- Author: Hannah Meyer
- Editor: Cindy Fake
Growing mandarins in the foothills often produces a tantalizing crop of fruit that delights even the pickiest of connoisseurs, however, it is not produced without difficulty. UCCE Placer/Nevada has collaborated with five local citrus growers to research the effects of pruning to thin canopy and mulching to conserve soil moisture and create a healthier root zone. To learn more about this project, read Citrus Grower Bob Bonk's blog post, Mandarin Growers Test New Practices on the Foothill Farming blog. Research began just over a year ago and here are some of the things we have learned so far.
Mulch under citrus trees helps maintain soil moisture, reduces soil temperatures, and can effectively manage weed growth.
Methods: Mulch is best applied when the soil is saturated. Typically mulch is applied in March/April in this region but can be applied later if soil is irrigated to saturation level. Mulching is most effective for weed suppression when either little to no weed emergence has occurred, weed whacking, or herbicide spray is implemented first. Mulch alone reduces weed growth. Mulch applied over builder's paper or 6-8 sheets of newspaper then saturated to conform to the ground is even more effective. Fertilizer is best applied before mulching.
Materials: A 50/50 wood chip and horse manure blend is used in the research trials but either one can be used on its own. Composted manure alone decomposes rapidly, a mix of manure with wood chips will last longer. Wood chips last longer than either the wood chip/manure mix or manure alone but will provide little to no nutrient value to the tree.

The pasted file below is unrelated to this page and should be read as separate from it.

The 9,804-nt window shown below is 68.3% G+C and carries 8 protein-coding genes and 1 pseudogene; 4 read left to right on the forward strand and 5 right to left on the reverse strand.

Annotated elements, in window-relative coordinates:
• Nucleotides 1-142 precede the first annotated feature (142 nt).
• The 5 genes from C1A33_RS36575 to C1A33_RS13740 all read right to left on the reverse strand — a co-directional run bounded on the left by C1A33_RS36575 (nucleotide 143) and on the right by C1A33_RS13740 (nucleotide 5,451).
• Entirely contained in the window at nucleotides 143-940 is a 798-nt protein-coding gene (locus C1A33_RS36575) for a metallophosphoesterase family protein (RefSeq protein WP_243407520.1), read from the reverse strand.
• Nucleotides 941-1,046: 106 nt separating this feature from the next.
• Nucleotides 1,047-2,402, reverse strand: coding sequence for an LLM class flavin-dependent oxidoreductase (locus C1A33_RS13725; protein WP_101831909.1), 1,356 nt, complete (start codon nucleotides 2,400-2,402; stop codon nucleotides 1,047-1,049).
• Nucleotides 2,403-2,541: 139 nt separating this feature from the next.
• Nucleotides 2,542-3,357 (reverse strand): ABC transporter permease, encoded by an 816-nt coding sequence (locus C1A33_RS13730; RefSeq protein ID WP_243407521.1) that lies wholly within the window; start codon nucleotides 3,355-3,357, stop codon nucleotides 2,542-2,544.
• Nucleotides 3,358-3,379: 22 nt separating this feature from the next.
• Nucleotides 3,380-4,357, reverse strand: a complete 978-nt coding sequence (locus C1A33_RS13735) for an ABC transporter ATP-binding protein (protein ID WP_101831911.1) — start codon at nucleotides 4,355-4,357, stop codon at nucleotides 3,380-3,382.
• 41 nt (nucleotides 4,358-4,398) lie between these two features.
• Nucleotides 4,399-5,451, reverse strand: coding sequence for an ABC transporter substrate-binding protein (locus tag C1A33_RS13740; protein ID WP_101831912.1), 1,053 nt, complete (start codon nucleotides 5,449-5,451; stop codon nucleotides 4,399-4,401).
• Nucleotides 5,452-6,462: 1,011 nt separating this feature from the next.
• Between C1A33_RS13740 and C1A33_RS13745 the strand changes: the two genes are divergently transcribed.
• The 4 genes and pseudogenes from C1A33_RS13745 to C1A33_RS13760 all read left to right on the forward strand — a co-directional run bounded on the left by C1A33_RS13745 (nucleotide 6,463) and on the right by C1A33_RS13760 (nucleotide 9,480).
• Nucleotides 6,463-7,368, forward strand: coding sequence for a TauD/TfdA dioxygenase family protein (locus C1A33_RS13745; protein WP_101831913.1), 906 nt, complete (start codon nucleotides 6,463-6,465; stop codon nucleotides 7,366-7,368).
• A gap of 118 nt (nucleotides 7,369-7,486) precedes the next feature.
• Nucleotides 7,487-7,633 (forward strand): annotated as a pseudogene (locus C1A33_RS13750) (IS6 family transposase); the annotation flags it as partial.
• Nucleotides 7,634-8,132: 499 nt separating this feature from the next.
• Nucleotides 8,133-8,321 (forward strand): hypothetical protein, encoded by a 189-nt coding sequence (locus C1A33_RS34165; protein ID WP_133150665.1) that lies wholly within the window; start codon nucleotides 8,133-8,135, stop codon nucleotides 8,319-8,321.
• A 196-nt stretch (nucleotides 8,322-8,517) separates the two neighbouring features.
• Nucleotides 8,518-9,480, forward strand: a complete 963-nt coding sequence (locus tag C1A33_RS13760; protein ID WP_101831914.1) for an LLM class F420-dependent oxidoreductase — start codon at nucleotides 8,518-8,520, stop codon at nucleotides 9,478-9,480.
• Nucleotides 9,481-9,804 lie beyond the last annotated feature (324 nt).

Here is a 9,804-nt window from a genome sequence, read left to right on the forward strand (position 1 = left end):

We have observed that often irrigation with overhead sprinklers does not penetrate dense tree canopies and may lead to water stress. Tensiometers, which measure soil moisture, were installed in citrus orchards in summer 2017. They showed that overhead irrigation water was not reaching the ground under dense canopies, causing water stress in hot weather. As a result of some of this research, several commercial citrus growers have modified irrigation practices or are changing irrigation systems to mitigate water stress.
Looking to the future:
Soil temperature can affect root activity so beginning this year soil temperature are also being monitored throughout the research project. Citrus growers are attending workshops, field meetings, and learning what the orchard trials are teaching us. Many are implementing new methods and practices in their citrus operations. Citrus trials will continue at least through 2019. Look for more information in future blogs.
Commercial growers are invited to participate in a Composting & Mulching Workshop on Thursday, May 31st, 9 AM to 12 noon, register at this link. http://ucanr.edu/survey/survey.cfm?surveynumber=24853
- Author: Hannah Meyer
Local fire agencies have warned that fire season is not over. Cooler temperatures are a relief but not a stop sign for wildfire. As of last week, according to Chief Marc Bashoor at FireChief.com over 50 fires still rage in the Western United States, at varying degrees of containment, California taking the brunt of the damage. It is important that local farmers and ranchers continue to take necessary precautions against wildfires and other disasters. How can you be prepared? The following blog was written by Livestock and Natural Resource Adviser, Dan Macon.